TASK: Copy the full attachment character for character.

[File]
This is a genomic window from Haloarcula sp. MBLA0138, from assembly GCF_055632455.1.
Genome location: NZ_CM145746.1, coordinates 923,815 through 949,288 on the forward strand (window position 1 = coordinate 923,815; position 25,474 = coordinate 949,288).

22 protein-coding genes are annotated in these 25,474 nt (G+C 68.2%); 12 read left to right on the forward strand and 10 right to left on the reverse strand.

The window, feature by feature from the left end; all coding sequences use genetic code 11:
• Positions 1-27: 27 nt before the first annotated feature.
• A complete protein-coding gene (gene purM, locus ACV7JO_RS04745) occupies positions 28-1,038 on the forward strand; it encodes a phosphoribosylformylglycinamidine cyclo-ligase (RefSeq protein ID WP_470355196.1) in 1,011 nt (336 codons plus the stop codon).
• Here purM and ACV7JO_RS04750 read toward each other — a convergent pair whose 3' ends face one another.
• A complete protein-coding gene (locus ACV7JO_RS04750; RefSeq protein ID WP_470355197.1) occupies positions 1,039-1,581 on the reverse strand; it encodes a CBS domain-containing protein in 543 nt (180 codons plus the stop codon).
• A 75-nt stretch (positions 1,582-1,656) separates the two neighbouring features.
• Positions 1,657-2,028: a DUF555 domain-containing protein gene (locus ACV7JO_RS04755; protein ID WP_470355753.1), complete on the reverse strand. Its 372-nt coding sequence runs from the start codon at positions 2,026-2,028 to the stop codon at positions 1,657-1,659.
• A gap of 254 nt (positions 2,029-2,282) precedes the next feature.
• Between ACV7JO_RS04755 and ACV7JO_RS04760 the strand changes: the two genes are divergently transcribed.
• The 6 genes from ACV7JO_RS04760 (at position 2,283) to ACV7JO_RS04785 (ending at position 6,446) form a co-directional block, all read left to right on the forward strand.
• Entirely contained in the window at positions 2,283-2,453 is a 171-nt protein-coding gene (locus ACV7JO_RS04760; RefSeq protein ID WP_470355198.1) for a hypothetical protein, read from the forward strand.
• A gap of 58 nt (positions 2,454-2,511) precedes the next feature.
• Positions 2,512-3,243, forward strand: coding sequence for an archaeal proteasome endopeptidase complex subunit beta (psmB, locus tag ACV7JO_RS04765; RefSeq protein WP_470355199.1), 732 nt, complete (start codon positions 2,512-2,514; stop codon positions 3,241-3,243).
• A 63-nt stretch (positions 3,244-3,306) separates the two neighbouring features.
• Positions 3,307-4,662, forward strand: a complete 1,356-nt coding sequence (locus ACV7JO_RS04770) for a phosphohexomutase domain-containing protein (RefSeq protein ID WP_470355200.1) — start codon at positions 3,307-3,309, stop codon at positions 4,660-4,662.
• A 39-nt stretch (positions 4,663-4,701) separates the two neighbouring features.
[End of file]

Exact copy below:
This is a genomic window from Haloarcula sp. MBLA0138, from assembly GCF_055632455.1.
Genome location: NZ_CM145746.1, coordinates 923,815 through 949,288 on the forward strand (window position 1 = coordinate 923,815; position 25,474 = coordinate 949,288).

22 protein-coding genes are annotated in these 25,474 nt (G+C 68.2%); 12 read left to right on the forward strand and 10 right to left on the reverse strand.

The window, feature by feature from the left end; all coding sequences use genetic code 11:
• Positions 1-27: 27 nt before the first annotated feature.
• A complete protein-coding gene (gene purM, locus ACV7JO_RS04745) occupies positions 28-1,038 on the forward strand; it encodes a phosphoribosylformylglycinamidine cyclo-ligase (RefSeq protein ID WP_470355196.1) in 1,011 nt (336 codons plus the stop codon).
• Here purM and ACV7JO_RS04750 read toward each other — a convergent pair whose 3' ends face one another.
• A complete protein-coding gene (locus ACV7JO_RS04750; RefSeq protein ID WP_470355197.1) occupies positions 1,039-1,581 on the reverse strand; it encodes a CBS domain-containing protein in 543 nt (180 codons plus the stop codon).
• A 75-nt stretch (positions 1,582-1,656) separates the two neighbouring features.
• Positions 1,657-2,028: a DUF555 domain-containing protein gene (locus ACV7JO_RS04755; protein ID WP_470355753.1), complete on the reverse strand. Its 372-nt coding sequence runs from the start codon at positions 2,026-2,028 to the stop codon at positions 1,657-1,659.
• A gap of 254 nt (positions 2,029-2,282) precedes the next feature.
• Between ACV7JO_RS04755 and ACV7JO_RS04760 the strand changes: the two genes are divergently transcribed.
• The 6 genes from ACV7JO_RS04760 (at position 2,283) to ACV7JO_RS04785 (ending at position 6,446) form a co-directional block, all read left to right on the forward strand.
• Entirely contained in the window at positions 2,283-2,453 is a 171-nt protein-coding gene (locus ACV7JO_RS04760; RefSeq protein ID WP_470355198.1) for a hypothetical protein, read from the forward strand.
• A gap of 58 nt (positions 2,454-2,511) precedes the next feature.
• Positions 2,512-3,243, forward strand: coding sequence for an archaeal proteasome endopeptidase complex subunit beta (psmB, locus tag ACV7JO_RS04765; RefSeq protein WP_470355199.1), 732 nt, complete (start codon positions 2,512-2,514; stop codon positions 3,241-3,243).
• A 63-nt stretch (positions 3,244-3,306) separates the two neighbouring features.
• Positions 3,307-4,662, forward strand: a complete 1,356-nt coding sequence (locus ACV7JO_RS04770) for a phosphohexomutase domain-containing protein (RefSeq protein ID WP_470355200.1) — start codon at positions 3,307-3,309, stop codon at positions 4,660-4,662.
• A 39-nt stretch (positions 4,663-4,701) separates the two neighbouring features.